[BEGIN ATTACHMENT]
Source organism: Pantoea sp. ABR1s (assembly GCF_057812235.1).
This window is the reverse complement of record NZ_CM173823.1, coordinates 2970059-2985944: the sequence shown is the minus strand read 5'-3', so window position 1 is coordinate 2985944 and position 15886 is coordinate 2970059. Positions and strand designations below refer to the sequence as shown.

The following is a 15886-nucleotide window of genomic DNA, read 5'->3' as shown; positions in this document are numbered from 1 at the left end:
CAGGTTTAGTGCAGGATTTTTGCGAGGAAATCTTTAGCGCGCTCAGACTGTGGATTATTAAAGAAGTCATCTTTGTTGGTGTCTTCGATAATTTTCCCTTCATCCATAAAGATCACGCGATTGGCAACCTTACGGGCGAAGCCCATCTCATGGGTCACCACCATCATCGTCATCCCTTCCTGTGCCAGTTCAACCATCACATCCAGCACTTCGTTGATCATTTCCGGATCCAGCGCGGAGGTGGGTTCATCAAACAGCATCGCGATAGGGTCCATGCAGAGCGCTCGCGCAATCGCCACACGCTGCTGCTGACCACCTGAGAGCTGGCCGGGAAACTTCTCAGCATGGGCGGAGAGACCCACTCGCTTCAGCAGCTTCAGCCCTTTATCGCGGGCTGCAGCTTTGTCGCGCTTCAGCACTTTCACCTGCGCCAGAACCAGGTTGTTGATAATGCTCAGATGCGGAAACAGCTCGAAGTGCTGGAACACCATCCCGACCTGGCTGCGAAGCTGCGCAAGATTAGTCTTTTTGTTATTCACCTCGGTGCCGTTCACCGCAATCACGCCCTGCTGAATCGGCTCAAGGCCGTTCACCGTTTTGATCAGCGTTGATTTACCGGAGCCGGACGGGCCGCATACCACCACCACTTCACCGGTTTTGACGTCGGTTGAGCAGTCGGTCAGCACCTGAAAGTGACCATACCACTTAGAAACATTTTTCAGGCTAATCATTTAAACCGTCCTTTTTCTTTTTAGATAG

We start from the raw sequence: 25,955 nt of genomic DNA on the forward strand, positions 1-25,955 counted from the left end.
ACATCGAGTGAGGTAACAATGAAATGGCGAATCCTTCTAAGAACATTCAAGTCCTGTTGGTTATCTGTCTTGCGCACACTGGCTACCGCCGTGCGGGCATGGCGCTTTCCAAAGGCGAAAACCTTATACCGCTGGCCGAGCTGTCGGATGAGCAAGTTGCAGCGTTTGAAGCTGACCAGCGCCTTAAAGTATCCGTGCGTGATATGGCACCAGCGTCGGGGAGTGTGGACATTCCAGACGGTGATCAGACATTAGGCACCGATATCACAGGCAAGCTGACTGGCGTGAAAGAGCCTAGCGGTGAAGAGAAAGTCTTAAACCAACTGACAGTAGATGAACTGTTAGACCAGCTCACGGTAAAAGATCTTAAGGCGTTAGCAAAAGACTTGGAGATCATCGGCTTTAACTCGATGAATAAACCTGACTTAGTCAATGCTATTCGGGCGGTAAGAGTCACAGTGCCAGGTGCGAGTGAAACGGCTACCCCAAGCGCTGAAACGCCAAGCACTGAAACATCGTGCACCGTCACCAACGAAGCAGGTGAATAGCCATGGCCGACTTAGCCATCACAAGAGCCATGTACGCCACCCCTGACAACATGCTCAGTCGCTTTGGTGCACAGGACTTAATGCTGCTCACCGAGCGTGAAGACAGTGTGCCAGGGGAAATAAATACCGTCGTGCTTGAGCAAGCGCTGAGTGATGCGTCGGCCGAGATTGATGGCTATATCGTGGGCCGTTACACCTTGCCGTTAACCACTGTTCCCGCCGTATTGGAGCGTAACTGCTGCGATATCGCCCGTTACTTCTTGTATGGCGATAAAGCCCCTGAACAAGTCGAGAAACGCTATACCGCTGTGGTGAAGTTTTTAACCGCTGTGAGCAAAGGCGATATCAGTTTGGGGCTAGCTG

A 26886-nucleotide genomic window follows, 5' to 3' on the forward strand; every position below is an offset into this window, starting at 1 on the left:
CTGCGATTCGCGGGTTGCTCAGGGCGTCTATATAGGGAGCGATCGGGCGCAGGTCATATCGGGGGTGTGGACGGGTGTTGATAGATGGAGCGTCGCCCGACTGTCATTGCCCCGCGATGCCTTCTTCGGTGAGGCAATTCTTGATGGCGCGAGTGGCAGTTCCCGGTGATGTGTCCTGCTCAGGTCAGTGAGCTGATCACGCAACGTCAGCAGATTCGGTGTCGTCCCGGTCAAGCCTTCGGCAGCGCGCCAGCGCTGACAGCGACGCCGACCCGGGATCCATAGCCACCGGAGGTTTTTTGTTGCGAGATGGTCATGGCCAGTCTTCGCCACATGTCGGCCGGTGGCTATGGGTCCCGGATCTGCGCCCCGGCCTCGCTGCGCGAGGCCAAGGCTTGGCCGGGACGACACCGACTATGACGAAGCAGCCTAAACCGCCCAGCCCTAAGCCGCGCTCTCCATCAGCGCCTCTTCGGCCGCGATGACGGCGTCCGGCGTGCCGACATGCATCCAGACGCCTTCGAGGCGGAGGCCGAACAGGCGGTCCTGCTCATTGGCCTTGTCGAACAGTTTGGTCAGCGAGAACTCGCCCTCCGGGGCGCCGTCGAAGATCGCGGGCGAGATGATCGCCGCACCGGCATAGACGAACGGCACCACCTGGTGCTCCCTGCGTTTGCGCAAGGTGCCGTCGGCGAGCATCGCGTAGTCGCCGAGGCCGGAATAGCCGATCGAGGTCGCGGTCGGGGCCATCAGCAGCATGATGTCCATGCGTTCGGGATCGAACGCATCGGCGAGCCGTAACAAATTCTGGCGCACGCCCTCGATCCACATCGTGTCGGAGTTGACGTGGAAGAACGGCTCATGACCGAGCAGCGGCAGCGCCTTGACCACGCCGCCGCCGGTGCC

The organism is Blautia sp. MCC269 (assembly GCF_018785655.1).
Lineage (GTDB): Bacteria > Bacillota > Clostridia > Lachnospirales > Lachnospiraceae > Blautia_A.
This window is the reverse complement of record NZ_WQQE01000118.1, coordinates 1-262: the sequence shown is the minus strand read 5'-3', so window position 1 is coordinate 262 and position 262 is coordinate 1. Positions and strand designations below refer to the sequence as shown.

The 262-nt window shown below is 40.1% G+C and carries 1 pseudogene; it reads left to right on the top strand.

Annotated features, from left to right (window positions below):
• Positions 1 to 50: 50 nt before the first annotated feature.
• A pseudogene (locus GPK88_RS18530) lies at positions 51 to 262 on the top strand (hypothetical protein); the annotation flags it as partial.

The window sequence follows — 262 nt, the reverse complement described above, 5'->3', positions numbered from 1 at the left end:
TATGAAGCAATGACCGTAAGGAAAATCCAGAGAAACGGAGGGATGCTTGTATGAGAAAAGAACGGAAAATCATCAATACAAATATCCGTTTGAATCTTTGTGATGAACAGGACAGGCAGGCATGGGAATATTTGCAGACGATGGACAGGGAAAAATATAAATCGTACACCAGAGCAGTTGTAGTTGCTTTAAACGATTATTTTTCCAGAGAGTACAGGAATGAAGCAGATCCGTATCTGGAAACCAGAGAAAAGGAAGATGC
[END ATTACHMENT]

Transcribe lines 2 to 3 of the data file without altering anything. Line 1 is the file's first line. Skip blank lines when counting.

This window is the reverse complement of record NZ_CM173823.1, coordinates 2970059-2985944: the sequence shown is the minus strand read 5'-3', so window position 1 is coordinate 2985944 and position 15886 is coordinate 2970059. Positions and strand designations below refer to the sequence as shown.

The following is a 15886-nucleotide window of genomic DNA, read 5'->3' as shown; positions in this document are numbered from 1 at the left end: